Mike Patton

A highly respected experimental musician with a unique vocal range, Mike Patton could be defined as a musical polymath. He achieved fame for his role as frontman of grunge-era rockers Faith No More, and then took as ... Read more »

Born: 01/27/1968 in Eureka, California, USA


Music (9)

The Place Beyond the Pines 2013 (Movie)

("Contrapositive") (Song Performer)

The Place Beyond the Pines 2013 (Movie)

("Contrapositive") (Song)

The Place Beyond the Pines 2013 (Movie)


People Like Us 2012 (Movie)

("Be Aggressive") (Song)

Young Adult 2011 (Movie)

("Epic") (Song)

Crank: High Voltage 2009 (Movie)


Obsessed 2009 (Movie)

"I'm Gonna Getcha" (Song)

Body of Lies 2008 (Movie)

("Bird's Eye") (Song Performer)

Body of Lies 2008 (Movie)

("Bird's Eye") (Song)
Actor (3)

Firecracker 2014 (Movie)

Frank/David (Actor)

Bunraku 2011 (Movie)


The 1990 MTV Video Music Awards 1990 - 1991 (TV Show)



A highly respected experimental musician with a unique vocal range, Mike Patton could be defined as a musical polymath. He achieved fame for his role as frontman of grunge-era rockers Faith No More, and then took as many left turns through the music industry as he possibly could. Aggressively uncommercial projects such as Mr. Bungle, Fantômas, Tomahawk, Peeping Tom and many more made him a difficult man to categorize. He explored the outer reaches of mainstream metal via avant-garde jazz and worked with everyone from Icelandic sprite Björk and jazz-pop superstar Norah Jones to metal titans Slayer and golden-age hip-hoppers Boo-Ya TRIBE. The only similarity that linked these seemingly disparate projects is a love of the experimental and the alterative.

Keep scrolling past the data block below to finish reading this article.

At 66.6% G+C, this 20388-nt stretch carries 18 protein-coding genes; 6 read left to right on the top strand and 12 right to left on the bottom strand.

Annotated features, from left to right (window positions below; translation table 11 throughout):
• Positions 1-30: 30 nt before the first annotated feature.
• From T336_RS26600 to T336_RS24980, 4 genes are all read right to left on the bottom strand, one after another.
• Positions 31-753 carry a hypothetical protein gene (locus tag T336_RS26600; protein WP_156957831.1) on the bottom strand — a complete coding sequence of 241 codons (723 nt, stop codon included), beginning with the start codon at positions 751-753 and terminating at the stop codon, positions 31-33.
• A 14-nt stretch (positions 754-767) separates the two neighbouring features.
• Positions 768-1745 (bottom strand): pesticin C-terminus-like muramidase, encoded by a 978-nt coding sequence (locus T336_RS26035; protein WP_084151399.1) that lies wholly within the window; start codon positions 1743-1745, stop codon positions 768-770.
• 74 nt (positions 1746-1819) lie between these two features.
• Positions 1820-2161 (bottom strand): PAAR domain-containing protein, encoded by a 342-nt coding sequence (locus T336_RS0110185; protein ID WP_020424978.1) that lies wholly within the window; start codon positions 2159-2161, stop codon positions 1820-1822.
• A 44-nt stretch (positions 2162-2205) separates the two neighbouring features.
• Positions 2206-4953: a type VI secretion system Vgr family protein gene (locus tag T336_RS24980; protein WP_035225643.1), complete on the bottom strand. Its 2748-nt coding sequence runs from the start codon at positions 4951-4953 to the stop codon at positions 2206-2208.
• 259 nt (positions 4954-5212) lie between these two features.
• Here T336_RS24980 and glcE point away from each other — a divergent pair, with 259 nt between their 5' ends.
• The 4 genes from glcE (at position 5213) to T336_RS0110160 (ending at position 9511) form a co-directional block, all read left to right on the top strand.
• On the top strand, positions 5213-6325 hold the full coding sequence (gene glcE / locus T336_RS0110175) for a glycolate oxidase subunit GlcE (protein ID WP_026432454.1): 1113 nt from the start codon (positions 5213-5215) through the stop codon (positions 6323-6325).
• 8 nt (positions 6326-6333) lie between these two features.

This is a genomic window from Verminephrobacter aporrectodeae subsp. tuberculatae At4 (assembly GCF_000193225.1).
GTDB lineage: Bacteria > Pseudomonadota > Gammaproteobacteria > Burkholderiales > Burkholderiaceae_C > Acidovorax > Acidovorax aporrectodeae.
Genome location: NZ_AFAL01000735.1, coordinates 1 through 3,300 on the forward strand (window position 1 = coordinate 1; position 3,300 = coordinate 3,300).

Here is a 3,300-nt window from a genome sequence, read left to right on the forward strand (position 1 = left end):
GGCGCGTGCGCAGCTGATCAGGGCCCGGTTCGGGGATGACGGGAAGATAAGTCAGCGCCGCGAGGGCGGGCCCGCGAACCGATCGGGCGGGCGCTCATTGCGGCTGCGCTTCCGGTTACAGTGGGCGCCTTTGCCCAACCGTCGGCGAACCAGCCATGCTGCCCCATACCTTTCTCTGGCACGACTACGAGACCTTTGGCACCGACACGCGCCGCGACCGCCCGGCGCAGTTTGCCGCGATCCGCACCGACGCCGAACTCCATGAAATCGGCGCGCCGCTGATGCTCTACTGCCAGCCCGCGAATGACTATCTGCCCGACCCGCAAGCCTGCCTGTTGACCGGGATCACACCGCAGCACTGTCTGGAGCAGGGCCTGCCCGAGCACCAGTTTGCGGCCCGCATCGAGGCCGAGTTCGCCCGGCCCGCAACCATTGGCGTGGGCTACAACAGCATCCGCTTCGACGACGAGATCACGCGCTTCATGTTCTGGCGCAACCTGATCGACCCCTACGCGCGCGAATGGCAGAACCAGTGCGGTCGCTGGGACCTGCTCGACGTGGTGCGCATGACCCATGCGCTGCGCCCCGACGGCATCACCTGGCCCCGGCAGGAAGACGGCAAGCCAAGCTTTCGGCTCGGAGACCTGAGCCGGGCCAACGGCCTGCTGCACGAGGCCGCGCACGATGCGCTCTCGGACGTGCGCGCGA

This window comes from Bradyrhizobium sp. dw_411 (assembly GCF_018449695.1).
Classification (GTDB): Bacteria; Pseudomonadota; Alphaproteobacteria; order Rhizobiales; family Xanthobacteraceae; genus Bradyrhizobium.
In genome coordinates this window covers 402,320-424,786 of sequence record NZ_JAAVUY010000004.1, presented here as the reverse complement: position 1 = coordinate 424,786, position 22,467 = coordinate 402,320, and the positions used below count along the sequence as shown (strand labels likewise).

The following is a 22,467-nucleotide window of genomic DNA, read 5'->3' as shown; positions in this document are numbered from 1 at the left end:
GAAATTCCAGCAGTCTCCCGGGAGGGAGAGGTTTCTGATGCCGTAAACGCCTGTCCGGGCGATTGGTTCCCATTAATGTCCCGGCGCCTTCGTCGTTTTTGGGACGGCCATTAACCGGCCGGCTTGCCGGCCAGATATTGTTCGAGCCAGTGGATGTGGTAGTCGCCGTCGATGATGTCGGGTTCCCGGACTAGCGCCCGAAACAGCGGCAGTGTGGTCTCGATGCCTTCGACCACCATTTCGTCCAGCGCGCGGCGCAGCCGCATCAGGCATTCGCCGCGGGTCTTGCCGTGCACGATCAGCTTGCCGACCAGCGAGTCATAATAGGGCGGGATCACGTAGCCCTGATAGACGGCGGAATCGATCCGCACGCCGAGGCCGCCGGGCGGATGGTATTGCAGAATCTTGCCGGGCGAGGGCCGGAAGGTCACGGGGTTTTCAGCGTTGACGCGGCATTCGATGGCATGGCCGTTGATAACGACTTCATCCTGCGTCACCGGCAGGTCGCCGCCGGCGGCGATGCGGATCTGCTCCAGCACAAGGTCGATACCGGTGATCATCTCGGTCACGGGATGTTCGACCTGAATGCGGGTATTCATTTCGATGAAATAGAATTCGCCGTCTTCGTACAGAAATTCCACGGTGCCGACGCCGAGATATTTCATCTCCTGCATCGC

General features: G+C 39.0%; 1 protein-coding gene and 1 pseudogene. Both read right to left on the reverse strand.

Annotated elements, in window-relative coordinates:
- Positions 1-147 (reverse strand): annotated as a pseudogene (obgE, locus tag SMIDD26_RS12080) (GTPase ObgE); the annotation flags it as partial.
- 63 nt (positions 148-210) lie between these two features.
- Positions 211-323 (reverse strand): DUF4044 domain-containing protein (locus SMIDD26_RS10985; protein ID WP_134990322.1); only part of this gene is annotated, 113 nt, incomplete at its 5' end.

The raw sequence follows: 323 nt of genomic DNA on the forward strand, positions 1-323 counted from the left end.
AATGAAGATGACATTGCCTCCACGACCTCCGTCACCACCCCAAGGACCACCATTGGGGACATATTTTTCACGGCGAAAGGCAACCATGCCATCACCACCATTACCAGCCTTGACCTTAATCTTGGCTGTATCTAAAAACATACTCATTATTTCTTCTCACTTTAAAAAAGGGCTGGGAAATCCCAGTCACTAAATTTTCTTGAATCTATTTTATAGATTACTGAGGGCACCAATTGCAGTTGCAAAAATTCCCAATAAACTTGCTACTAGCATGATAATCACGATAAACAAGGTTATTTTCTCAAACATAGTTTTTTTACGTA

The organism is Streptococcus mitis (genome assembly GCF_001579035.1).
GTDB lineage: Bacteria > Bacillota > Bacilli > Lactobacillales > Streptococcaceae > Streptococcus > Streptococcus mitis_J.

Most rock fans first heard of Patton when he joined Faith No More, but he started out in Mr. Bungle, an alt-rock act with a sly sense of humor that self-released a series of cassette-only albums during the 1980s. It was these cassettes that brought him to the attention of Faith No More, who hired the singer to replace original vocalist Chuck Mosley in 1989. Joining the band after they had already recorded the basic tracks for their second album The Real Thing, Patton wrote the lyrics and vocal melodies to fix the pre-existing songs. Somewhat surprisingly, the aggressive and eclectic album became a belated hit in 1990, thanks in large part to the striking video for this single "Epic," which spent months in regular rotation on MTV. The song also became the band's highest-charting single on the Billboard Hot 100, reaching number 9.

Despite Faith No More's heavy touring commitments, Patton also continued to work with his high school band Mr. Bungle as an outlet for his more eccentric tendencies. Despite the side project's outsider status, Faith No More's popularity led their label Warner Brothers Records to sign Mr. Bungle, releasing their debut eponymous album in 1991. This was swiftly followed by Faith No More's second album with Patton, Angel Dust (1992). It was a more aggressive and complex album, mixing elements of funk, rock and metal. Patton continued to dabble in more experimental waters, collaborating with contemporary jazz composer and musician John Zorn for the first time in 1992, providing vocals for Zorn's album Elegy.